So I need a way to make incremental changes that I can incorporate into my life in order to begin to disengage from a capitalist frame of mind and way of life and move into engagement with a community. In order to do that I need to start thinking about changing my mindset before I can even begin to work on behavior and action. The other day I was thinking about how price-driven our economy is, how our demand for the lowest prices (fueled of course by low wages and lack of good benefits) drives the ‘race to the bottom’ as Charles Kernaghan has called it. I realized that I had been taught to shop based on price first, except when buying toilet paper, even in which case the lowest price non-generic was the purchase for the week. When there are two items of similar quality and features on the shelf (too often they’re exactly the same thing packaged for different markets, anyway) I was taught to grab the lower-priced one. I was thinking about how I might re-orient my criteria for making purchases to bring them more in line with my moral and ethical objections to late capitalism. To wit, I came up with a list of questions to ask myself before making a purchase. The questions act like a chain; if the answer is no, I stop. If it’s yes, I go to the next question.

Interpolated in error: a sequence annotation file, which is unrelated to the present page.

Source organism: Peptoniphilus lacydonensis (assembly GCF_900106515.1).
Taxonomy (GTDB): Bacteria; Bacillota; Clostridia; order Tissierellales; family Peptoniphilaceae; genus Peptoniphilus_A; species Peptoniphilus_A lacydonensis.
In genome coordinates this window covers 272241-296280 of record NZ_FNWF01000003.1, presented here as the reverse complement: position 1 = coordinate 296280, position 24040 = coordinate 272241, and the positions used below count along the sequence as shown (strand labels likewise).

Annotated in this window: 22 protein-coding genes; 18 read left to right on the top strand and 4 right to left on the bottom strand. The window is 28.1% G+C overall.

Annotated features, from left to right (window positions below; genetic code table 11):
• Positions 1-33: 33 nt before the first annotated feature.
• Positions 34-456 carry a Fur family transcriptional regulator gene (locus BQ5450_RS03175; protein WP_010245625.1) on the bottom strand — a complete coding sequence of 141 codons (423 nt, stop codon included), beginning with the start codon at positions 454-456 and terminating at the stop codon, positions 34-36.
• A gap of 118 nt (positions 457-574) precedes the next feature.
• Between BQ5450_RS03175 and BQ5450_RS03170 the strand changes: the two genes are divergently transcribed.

Do I need it?
The answer to this question is usually no. However, there are some cases in which while technically the answer is no, the purchase of such an item can have benefits for people and the earth that justify it. For instance, we bought a good set of knives and found that we ate out at chain restaurants less often and consumed more vegetables. All of the sudden that huge order from the CSA was more manageable.